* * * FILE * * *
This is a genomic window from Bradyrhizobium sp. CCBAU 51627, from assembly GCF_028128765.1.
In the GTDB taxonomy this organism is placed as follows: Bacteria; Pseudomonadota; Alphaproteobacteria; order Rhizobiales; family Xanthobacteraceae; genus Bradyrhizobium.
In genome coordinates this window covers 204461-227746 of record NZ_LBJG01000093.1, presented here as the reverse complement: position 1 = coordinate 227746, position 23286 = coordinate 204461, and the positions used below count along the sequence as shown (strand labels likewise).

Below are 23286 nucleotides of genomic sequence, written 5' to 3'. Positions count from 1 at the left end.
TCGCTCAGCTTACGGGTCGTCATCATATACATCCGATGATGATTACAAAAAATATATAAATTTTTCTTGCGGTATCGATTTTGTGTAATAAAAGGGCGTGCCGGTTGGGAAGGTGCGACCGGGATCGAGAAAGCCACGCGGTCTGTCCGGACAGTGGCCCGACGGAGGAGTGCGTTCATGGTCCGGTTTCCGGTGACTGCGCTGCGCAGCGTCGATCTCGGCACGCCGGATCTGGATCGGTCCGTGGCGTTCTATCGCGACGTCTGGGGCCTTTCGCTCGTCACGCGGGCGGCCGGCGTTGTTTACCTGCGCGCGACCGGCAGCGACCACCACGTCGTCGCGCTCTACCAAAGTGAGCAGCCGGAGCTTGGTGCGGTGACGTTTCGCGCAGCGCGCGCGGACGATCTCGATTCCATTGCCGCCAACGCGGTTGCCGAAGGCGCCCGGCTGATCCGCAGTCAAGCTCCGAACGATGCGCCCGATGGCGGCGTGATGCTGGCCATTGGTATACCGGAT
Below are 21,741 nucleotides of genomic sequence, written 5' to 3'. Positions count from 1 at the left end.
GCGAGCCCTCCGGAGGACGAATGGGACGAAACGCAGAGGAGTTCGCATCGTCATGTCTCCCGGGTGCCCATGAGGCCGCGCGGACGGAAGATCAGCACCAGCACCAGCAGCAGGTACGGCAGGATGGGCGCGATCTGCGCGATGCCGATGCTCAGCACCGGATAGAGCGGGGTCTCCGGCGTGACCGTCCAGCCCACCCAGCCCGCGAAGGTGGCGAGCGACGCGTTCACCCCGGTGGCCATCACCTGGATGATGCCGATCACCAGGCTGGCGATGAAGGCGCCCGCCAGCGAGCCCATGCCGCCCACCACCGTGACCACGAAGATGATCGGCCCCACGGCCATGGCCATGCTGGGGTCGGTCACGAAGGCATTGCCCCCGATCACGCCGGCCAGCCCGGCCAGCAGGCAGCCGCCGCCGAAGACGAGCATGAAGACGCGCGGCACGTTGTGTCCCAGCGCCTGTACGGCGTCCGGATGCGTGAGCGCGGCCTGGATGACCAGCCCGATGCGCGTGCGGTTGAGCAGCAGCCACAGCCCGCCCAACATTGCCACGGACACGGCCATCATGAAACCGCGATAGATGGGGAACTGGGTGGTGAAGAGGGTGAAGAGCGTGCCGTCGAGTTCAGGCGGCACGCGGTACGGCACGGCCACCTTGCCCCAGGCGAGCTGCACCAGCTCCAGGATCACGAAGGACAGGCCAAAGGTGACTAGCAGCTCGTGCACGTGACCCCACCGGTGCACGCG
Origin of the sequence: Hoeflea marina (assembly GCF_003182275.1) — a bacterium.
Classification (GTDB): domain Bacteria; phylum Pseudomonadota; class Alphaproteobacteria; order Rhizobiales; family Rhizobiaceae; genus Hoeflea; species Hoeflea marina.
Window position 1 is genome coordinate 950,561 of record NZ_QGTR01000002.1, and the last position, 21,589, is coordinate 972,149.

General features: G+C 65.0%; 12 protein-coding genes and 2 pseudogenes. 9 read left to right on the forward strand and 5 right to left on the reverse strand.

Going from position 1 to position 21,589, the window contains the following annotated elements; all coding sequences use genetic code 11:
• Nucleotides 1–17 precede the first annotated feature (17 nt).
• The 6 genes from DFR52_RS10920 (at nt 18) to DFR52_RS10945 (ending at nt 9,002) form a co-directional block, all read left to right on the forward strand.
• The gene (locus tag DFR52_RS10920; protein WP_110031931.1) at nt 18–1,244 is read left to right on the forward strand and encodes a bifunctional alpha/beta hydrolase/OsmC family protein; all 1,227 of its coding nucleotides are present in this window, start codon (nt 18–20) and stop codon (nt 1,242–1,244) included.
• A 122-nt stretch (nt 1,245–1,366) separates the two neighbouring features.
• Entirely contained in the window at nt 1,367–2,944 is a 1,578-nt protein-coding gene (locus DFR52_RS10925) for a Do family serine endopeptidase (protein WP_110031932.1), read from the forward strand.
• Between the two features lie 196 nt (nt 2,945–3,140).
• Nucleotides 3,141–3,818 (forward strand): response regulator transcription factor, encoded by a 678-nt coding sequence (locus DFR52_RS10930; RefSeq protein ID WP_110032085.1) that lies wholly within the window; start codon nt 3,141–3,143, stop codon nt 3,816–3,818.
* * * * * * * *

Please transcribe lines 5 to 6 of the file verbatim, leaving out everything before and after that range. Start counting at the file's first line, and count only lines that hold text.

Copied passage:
TCGCTCAGCTTACGGGTCGTCATCATATACATCCGATGATGATTACAAAAAATATATAAATTTTTCTTGCGGTATCGATTTTGTGTAATAAAAGGGCGTGCCGGTTGGGAAGGTGCGACCGGGATCGAGAAAGCCACGCGGTCTGTCCGGACAGTGGCCCGACGGAGGAGTGCGTTCATGGTCCGGTTTCCGGTGACTGCGCTGCGCAGCGTCGATCTCGGCACGCCGGATCTGGATCGGTCCGTGGCGTTCTATCGCGACGTCTGGGGCCTTTCGCTCGTCACGCGGGCGGCCGGCGTTGTTTACCTGCGCGCGACCGGCAGCGACCACCACGTCGTCGCGCTCTACCAAAGTGAGCAGCCGGAGCTTGGTGCGGTGACGTTTCGCGCAGCGCGCGCGGACGATCTCGATTCCATTGCCGCCAACGCGGTTGCCGAAGGCGCCCGGCTGATCCGCAGTCAAGCTCCGAACGATGCGCCCGATGGCGGCGTGATGCTGGCCATTGGTATACCGGAT
Below are 21,741 nucleotides of genomic sequence, written 5' to 3'. Positions count from 1 at the left end.